Should I Open a Balance Transfer Credit Card for my Credit Card Debt?

Offers for balance transfer credit cards seem to be everywhere. They clutter up our mailboxes, inboxes, and our television screens with celebrity endorsements. While such offers may sound very attractive, tread carefully as your credit card debt woes could get worse.

Before you jump into the world of balance transfers, take a moment to understand how they work, their pros and cons, and the pitfalls to avoid.

How Balance Transfer Credit Cards Work

Credit cards used for balance transfers are the same as any other credit cards with one big exception. In exchange for rolling some or all your debt to the new card, you will enjoy a very low or 0% interest for a fixed length of time. All you need to do is complete an application and provide information about your current credit cards. The balance transfer credit company will handle the rest.

The Pros of Transferring Credit Card Debt

Using a balance transfer credit card can be a very sound strategic financial move to help you knock out your debt. These cards offer you:

  • Low-interest rates: Rates as low as 0% help you pay down more of your principal balance for the same amount in monthly payments.
  • Pay debt faster: Because more of your monthly payment goes toward your principal balance, you can reduce your debt much faster.
  • Consolidate multiple cards: Most balance transfer cards allow you to transfer more than one debt, allowing you to focus on a single monthly payment.
  • Improve your credit score: If a balance transfer card allows you to pay off your debt sooner, your credit score will begin to improve.

Why Banks Offer Low-Interest Balance Transfer Credit Cards

The positives of balance transfer cards may seem too good to be true. If you transfer your credit card debt, make no new charges or withdrawals, and pay off the balance within the promotional time frame, the banks lose.

So, what’s the catch?

The bank hopes that you fall into one of their traps. In the lengthy legalese of your new credit card agreement, there are trap doors where the credit card company hopes to make their money – these trap doors are the cons of balance transfer cards.

The Cons of Transferring Credit Card Debt

A balance transfer card should only be used to help you get out of debt, not to buy new toys. If you activate a new card to reach a goal of becoming debt-free, the numbers will usually work out in your favor. To know for sure, understand the following negatives of a balance transfer:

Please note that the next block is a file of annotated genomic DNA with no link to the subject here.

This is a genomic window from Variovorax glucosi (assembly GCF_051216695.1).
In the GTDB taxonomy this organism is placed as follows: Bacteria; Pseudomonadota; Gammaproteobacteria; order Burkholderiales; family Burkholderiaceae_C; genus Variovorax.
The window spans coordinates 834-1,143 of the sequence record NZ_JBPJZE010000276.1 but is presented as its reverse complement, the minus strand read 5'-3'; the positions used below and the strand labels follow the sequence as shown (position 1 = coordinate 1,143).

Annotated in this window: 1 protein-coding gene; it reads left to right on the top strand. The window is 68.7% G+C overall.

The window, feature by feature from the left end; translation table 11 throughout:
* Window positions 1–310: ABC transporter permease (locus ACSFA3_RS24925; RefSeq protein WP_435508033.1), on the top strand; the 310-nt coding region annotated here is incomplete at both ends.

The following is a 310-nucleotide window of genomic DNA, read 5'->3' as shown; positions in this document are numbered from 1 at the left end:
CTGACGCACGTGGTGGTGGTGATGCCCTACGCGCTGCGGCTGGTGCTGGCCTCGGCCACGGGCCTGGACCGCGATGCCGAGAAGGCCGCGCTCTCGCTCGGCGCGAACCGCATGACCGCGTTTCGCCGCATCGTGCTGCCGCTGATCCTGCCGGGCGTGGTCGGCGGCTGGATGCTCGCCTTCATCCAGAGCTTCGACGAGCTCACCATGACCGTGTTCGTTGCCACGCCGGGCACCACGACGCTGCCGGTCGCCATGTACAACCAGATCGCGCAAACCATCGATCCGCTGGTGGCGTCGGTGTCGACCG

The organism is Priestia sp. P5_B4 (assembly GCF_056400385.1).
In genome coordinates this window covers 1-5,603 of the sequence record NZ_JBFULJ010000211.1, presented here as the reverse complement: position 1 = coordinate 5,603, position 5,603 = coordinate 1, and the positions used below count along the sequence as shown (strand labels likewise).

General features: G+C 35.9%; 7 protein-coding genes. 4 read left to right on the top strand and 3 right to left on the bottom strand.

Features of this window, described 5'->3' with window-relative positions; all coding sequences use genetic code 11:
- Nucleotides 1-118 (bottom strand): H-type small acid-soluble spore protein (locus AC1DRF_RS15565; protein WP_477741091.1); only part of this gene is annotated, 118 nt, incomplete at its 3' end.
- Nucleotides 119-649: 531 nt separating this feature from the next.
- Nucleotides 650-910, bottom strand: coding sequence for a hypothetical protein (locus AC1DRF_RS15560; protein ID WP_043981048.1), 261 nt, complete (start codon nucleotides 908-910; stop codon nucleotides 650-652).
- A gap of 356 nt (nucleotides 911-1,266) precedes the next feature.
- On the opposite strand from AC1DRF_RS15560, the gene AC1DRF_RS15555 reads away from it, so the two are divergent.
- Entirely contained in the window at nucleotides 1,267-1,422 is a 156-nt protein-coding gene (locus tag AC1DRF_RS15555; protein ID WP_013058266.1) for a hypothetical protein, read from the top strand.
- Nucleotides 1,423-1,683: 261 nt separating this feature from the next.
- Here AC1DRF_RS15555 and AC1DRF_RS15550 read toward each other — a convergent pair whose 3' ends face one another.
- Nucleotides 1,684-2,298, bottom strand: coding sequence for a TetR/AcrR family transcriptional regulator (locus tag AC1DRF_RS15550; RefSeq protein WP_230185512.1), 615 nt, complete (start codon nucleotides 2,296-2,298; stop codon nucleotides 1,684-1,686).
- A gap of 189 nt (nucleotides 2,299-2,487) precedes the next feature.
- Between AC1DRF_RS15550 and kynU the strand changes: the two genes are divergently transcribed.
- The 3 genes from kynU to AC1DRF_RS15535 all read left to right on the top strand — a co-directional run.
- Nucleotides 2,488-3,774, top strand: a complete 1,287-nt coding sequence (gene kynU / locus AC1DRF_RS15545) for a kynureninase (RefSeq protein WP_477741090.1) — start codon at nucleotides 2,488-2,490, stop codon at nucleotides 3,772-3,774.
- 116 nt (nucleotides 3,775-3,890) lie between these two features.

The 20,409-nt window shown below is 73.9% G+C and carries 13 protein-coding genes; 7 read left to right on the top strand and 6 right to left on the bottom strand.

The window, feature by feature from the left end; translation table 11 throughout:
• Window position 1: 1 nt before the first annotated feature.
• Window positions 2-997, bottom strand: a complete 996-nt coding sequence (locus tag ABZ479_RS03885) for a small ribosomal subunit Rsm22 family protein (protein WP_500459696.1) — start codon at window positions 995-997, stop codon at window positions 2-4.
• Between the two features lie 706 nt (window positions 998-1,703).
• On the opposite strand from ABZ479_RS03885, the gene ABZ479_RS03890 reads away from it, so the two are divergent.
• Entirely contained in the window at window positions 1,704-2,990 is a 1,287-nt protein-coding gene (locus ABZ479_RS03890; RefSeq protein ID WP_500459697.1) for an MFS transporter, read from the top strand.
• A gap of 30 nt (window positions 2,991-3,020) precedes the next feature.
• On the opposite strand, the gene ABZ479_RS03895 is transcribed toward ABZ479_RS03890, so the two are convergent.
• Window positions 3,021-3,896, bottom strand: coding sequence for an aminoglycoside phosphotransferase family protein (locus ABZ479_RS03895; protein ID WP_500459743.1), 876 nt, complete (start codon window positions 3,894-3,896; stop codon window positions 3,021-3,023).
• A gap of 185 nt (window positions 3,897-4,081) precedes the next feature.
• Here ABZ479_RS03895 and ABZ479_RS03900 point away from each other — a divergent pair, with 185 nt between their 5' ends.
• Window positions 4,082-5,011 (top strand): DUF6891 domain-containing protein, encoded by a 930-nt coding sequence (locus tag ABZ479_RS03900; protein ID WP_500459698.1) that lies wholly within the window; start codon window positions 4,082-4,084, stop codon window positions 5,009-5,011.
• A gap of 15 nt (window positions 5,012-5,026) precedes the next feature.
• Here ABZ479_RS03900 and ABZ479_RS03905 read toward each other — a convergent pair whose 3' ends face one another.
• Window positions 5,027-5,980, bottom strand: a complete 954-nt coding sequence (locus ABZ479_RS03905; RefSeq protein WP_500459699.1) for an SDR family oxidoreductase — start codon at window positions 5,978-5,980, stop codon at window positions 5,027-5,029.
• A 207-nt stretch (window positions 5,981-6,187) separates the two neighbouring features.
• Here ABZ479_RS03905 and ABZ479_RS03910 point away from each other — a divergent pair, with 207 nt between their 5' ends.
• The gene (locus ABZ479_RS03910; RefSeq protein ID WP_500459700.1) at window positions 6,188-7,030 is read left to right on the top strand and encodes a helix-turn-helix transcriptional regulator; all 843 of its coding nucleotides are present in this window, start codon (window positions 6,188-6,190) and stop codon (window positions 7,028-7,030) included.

• Interest rate after promotion: In most instances, the interest rate that will be applied to your balance after the promotional period will be very high. Check to see if the card’s interest rate is higher than your current credit card. If so, and unless you can pay off the balance before the promotional period ends, a balance transfer may not be beneficial to you.
  • Balance transfer fees: Always look for a credit card with a 0% balance transfer fee. If you can only secure a credit card with a transfer fee, make sure it is less than 3% and in exchange, you are getting at least 12 months of zero or low-interest rates.
  • More spending: Opening a new card means you now have more credit. The credit card companies know most cardholders will eventually succumb and start spending on their new card. Avoid the temptation at all costs.
  • Decreases your credit score: Obtaining any new credit will negatively impact your credit score almost immediately. If you also move multiple balances to your new credit card, you may reach debt to credit ratios that also begin to negatively affect your score.

More Trap Doors

The cons of balance transfer cards should be enough to keep you on your toes. But, if those weren’t enough, there are few other pitfalls to watch out for.

Just because your 0% interest offer is for 12 months doesn’t mean the banks can’t hike up the rate sooner. In your new credit card contract is the language that will allow the bank to increase the interest rate at any time if you:

  • Make a late payment
  • Have a payment returned
  • Exceed the credit limit

Transferring credit card debt to a new card needs to be made cautiously and deliberately. Anyone of these missteps can set your journey to paying down debt backward by months or even years.

Selecting a Balance Transfer Credit Card

You may have many options when it comes to choosing a balance transfer card. The general guidelines for selecting the right card comes down to finding the best combination of four credit card features:

  1. The lowest (or 0%) balance transfer fee.
  2. The lowest (or $0) annual fee.
  3. The longest interest rate promotion period.
  4. The lowest (or 0%) balance transfer interest rate.

Know that the shortest promotional period must be at least six months. Keep this in mind if you are shopping for a balance transfer card. In the end, it is your monthly credit card payment budget that will determine which combinations make the most sense.

More Assistance to Pay Down Debt

Paying down credit card debt requires discipline and mathematics. Calculating pay off dates and interest rate costs may not be for everybody. While for some, the math is well known, but the temptation to spend gets the better of them.

If you need assistance in conquering your credit card debt, contact one of our professionals today at UmbrellaDEBT. We understand every situation is not the same and would like to help you choose the right path to meet your financial goals.

Umbrella Debt Relief 1-844-389-6745
200 W. Palmetto Park Road Suite 200 Boca Raton FL 33432